Despite what you might read from some opinion columnists, National Reconciliation Week is about celebrating the shared history of all Australians. It’s also about acknowledging the contribution Aboriginal and Torres Strait Islander people have made to the country’s history, and the work that is still to be done in uniting Australia.
Although National Reconciliation Week has a serious message, there are plenty of not-so-serious ways to show your support.
Because there ‘aint no party like a reconciliation party, we suggest you head to the Melbourne launch of National Reconciliation Week with the Reconciliation Blues Twilight Concert on Tuesday 27 May at Federation Square. Kicking off at 5.30pm with star of stage and screen Aaron Pedersen as your MC, this concert will feature the divine voices of Casey Donovan, Christine Ward and Illana Atkinson. Best of all, it’s free.
Everyone loves a pop up, so the City of Melbourne and National Reconciliation Week organisers have got together to create the first pop-up reconciliation hub at the Melbourne Town Hall. You can take part in the Bunjil’s Nest interactive installation, where an Elder will talk about Bunjil the Eagle – creator spirit of the Kulin Nation. Over the life of the pop up, a ‘nest’ will be created where you can add your own message of reconciliation.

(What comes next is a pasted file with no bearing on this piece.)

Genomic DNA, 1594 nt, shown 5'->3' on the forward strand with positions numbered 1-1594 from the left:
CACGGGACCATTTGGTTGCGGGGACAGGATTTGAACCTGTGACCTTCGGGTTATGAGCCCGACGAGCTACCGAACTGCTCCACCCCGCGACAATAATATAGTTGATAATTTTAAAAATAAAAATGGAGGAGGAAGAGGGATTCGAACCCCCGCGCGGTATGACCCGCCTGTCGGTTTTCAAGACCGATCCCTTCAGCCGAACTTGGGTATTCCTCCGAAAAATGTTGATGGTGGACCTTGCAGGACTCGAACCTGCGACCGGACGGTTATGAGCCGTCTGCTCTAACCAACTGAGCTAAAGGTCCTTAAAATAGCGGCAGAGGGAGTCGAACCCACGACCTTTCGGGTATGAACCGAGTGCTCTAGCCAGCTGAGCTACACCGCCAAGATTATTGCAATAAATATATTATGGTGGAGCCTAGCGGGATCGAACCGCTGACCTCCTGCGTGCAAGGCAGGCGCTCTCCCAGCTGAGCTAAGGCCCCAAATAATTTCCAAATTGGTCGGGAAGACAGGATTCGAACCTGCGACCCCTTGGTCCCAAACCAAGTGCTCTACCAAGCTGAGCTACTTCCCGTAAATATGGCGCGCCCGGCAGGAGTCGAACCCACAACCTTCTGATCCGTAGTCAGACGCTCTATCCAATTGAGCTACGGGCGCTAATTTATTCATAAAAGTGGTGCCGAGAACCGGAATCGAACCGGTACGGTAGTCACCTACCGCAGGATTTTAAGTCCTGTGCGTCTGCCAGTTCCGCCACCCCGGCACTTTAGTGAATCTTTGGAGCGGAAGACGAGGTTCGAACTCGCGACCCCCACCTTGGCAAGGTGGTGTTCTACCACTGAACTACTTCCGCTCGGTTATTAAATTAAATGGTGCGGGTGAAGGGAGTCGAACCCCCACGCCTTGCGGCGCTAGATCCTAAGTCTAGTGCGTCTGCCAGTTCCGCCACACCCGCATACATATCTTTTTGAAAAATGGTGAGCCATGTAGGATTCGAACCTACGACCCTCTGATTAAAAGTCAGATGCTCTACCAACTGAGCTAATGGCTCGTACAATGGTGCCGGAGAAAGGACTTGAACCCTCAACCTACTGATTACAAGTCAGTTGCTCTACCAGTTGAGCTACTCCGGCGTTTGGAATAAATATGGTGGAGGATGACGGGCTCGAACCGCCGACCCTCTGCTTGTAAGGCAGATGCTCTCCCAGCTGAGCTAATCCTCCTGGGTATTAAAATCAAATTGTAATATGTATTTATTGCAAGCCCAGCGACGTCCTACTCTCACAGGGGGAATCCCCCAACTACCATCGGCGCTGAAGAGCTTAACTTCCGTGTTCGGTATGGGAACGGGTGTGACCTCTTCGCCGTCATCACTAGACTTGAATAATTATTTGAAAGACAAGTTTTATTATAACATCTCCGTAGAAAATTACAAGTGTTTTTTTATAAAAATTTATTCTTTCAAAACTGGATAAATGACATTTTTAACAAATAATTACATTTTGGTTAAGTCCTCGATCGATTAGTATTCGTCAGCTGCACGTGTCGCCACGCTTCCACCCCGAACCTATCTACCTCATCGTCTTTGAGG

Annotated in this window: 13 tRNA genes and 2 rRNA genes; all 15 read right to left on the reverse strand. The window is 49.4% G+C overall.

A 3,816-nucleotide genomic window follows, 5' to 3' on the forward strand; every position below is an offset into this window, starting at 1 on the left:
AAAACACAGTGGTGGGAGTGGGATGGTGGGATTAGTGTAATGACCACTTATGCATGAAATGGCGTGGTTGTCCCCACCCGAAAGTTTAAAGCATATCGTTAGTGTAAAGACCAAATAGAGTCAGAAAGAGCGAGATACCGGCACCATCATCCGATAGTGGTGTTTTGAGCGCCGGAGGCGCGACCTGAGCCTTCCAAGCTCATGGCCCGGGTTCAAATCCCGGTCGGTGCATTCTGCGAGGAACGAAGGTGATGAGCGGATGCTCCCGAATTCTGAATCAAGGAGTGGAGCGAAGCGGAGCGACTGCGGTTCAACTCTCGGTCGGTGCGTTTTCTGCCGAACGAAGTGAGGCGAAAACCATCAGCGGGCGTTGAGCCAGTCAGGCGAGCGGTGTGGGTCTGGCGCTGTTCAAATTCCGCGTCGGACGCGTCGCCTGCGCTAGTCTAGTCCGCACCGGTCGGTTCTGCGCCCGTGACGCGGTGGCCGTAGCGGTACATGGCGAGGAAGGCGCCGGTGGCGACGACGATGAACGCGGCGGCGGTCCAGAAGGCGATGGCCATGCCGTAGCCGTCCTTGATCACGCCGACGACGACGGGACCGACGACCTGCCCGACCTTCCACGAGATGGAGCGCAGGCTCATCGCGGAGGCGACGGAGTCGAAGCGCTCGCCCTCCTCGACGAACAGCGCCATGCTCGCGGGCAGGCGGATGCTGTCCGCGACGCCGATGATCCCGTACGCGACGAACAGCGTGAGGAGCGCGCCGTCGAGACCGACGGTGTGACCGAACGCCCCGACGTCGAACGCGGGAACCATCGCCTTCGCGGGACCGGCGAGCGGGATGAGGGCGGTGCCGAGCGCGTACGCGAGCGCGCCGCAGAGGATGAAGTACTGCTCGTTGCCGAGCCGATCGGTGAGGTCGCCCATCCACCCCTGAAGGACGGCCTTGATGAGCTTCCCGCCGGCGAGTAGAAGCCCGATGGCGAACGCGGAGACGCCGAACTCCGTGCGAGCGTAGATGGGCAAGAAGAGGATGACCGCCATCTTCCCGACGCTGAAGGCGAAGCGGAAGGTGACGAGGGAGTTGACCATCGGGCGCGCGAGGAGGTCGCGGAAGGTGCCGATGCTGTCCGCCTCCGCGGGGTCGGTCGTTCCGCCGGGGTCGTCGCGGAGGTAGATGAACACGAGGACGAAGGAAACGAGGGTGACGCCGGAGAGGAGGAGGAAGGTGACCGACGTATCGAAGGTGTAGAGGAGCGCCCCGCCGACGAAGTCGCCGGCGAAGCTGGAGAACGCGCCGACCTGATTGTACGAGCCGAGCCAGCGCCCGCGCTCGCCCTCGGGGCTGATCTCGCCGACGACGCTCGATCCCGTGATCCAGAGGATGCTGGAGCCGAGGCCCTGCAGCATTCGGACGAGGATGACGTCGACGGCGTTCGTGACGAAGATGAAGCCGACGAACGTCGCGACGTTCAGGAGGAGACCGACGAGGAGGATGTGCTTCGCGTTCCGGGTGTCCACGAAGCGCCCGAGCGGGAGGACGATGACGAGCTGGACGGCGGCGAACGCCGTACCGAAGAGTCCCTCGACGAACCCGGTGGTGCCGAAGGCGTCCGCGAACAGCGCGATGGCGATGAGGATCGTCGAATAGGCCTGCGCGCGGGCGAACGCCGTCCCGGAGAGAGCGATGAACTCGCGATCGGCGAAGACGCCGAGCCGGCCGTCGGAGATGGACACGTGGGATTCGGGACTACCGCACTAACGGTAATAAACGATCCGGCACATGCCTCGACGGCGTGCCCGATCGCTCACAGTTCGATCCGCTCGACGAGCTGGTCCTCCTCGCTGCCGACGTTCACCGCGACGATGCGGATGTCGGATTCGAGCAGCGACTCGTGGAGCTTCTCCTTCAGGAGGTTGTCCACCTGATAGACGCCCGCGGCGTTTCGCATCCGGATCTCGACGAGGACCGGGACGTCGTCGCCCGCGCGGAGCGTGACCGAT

Indigenous art more your scene? Throughout National Reconciliation Week, ‘super banner’ artworks created by talented Indigenous artists will be on display throughout Melbourne. Titled Toom-buk Toom-nangi – Telling Their Stories Celebrating Aboriginal Culture, the banners (created by Vicki Couzens, Maree Clarke, Treahna Hamm, Gail Harradine, Glenn Romanis, Mandy Nicholson and Ray Thomas) will be unfurled in places like the National Gallery of Victoria, Birrarung Marr and Royal Botanical Gardens.